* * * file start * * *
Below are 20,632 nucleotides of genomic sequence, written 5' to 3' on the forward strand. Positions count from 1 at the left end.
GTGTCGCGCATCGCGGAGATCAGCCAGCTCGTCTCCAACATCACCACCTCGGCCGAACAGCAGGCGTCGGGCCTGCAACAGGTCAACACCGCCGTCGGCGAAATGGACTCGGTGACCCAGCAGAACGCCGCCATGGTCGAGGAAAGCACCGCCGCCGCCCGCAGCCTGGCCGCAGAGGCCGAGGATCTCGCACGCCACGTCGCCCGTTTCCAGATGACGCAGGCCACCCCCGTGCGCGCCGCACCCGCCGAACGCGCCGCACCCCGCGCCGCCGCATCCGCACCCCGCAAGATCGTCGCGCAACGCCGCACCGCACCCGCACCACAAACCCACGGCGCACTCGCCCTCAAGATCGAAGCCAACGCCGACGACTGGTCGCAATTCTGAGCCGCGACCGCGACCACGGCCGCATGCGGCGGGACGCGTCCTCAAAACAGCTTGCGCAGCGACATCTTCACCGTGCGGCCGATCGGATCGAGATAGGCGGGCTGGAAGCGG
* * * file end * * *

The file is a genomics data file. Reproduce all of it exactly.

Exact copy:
Below are 20,632 nucleotides of genomic sequence, written 5' to 3' on the forward strand. Positions count from 1 at the left end.
GTGTCGCGCATCGCGGAGATCAGCCAGCTCGTCTCCAACATCACCACCTCGGCCGAACAGCAGGCGTCGGGCCTGCAACAGGTCAACACCGCCGTCGGCGAAATGGACTCGGTGACCCAGCAGAACGCCGCCATGGTCGAGGAAAGCACCGCCGCCGCCCGCAGCCTGGCCGCAGAGGCCGAGGATCTCGCACGCCACGTCGCCCGTTTCCAGATGACGCAGGCCACCCCCGTGCGCGCCGCACCCGCCGAACGCGCCGCACCCCGCGCCGCCGCATCCGCACCCCGCAAGATCGTCGCGCAACGCCGCACCGCACCCGCACCACAAACCCACGGCGCACTCGCCCTCAAGATCGAAGCCAACGCCGACGACTGGTCGCAATTCTGAGCCGCGACCGCGACCACGGCCGCATGCGGCGGGACGCGTCCTCAAAACAGCTTGCGCAGCGACATCTTCACCGTGCGGCCGATCGGATCGAGATAGGCGGGCTGGAAGCGG